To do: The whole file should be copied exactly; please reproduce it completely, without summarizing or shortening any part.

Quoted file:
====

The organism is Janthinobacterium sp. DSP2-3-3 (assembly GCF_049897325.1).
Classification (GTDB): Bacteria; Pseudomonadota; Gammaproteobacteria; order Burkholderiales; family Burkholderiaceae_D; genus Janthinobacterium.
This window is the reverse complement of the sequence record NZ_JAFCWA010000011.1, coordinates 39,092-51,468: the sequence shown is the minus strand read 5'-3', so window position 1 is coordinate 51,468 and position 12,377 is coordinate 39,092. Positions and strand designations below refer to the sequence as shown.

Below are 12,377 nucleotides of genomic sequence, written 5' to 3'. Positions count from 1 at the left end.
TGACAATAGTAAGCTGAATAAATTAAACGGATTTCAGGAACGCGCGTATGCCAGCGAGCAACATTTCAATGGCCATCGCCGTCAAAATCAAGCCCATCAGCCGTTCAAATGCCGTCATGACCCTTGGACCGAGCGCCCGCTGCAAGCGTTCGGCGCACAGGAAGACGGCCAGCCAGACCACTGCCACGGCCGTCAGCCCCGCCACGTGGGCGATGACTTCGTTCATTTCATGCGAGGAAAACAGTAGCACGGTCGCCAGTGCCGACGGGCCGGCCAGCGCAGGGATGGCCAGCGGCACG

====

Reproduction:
The organism is Janthinobacterium sp. DSP2-3-3 (assembly GCF_049897325.1).
Classification (GTDB): Bacteria; Pseudomonadota; Gammaproteobacteria; order Burkholderiales; family Burkholderiaceae_D; genus Janthinobacterium.
This window is the reverse complement of the sequence record NZ_JAFCWA010000011.1, coordinates 39,092-51,468: the sequence shown is the minus strand read 5'-3', so window position 1 is coordinate 51,468 and position 12,377 is coordinate 39,092. Positions and strand designations below refer to the sequence as shown.

Below are 12,377 nucleotides of genomic sequence, written 5' to 3'. Positions count from 1 at the left end.
TGACAATAGTAAGCTGAATAAATTAAACGGATTTCAGGAACGCGCGTATGCCAGCGAGCAACATTTCAATGGCCATCGCCGTCAAAATCAAGCCCATCAGCCGTTCAAATGCCGTCATGACCCTTGGACCGAGCGCCCGCTGCAAGCGTTCGGCGCACAGGAAGACGGCCAGCCAGACCACTGCCACGGCCGTCAGCCCCGCCACGTGGGCGATGACTTCGTTCATTTCATGCGAGGAAAACAGTAGCACGGTCGCCAGTGCCGACGGGCCGGCCAGCGCAGGGATGGCCAGCGGCACG